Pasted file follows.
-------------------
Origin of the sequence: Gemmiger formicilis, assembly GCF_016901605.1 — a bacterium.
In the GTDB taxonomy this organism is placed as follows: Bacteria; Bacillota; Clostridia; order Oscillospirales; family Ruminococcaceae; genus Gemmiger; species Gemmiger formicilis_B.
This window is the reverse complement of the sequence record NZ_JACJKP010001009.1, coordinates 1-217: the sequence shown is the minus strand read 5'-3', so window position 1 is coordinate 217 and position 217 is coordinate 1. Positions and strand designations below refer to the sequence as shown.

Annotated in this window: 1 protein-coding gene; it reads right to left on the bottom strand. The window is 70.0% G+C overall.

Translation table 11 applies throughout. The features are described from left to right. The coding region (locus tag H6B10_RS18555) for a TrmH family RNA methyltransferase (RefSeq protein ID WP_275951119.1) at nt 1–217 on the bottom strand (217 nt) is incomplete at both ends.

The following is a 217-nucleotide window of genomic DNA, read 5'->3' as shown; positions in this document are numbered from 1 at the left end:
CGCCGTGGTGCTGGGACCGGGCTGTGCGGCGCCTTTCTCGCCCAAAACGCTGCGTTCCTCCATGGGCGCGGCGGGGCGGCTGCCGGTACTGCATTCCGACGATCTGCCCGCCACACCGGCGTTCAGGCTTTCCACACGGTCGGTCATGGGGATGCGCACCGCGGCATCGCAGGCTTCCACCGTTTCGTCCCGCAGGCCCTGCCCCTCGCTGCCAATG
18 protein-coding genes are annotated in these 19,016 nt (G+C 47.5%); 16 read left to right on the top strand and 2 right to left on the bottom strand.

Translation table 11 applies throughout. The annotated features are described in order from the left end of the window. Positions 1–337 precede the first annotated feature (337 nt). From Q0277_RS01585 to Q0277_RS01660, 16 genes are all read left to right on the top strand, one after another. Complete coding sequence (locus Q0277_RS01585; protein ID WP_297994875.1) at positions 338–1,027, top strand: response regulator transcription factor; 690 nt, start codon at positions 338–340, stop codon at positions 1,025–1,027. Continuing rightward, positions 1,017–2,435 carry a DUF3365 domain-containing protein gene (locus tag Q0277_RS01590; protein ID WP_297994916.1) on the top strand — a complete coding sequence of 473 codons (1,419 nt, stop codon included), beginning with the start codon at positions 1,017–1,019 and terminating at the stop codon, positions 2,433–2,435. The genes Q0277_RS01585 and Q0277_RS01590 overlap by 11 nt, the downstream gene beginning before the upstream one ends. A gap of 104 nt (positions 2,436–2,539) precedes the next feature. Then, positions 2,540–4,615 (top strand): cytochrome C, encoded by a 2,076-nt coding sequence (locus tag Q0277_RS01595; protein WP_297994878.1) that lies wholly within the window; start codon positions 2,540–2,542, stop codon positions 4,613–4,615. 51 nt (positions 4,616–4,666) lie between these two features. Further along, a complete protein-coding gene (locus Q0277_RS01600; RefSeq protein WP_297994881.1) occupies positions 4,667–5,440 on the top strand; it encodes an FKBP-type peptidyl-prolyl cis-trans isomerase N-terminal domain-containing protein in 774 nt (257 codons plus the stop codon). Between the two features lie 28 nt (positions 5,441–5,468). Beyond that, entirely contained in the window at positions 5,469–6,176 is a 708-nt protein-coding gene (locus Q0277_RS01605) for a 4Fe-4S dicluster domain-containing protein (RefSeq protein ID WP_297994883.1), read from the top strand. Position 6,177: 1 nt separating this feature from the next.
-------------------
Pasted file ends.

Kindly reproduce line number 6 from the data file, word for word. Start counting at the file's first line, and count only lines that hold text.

The following is a 217-nucleotide window of genomic DNA, read 5'->3' as shown; positions in this document are numbered from 1 at the left end: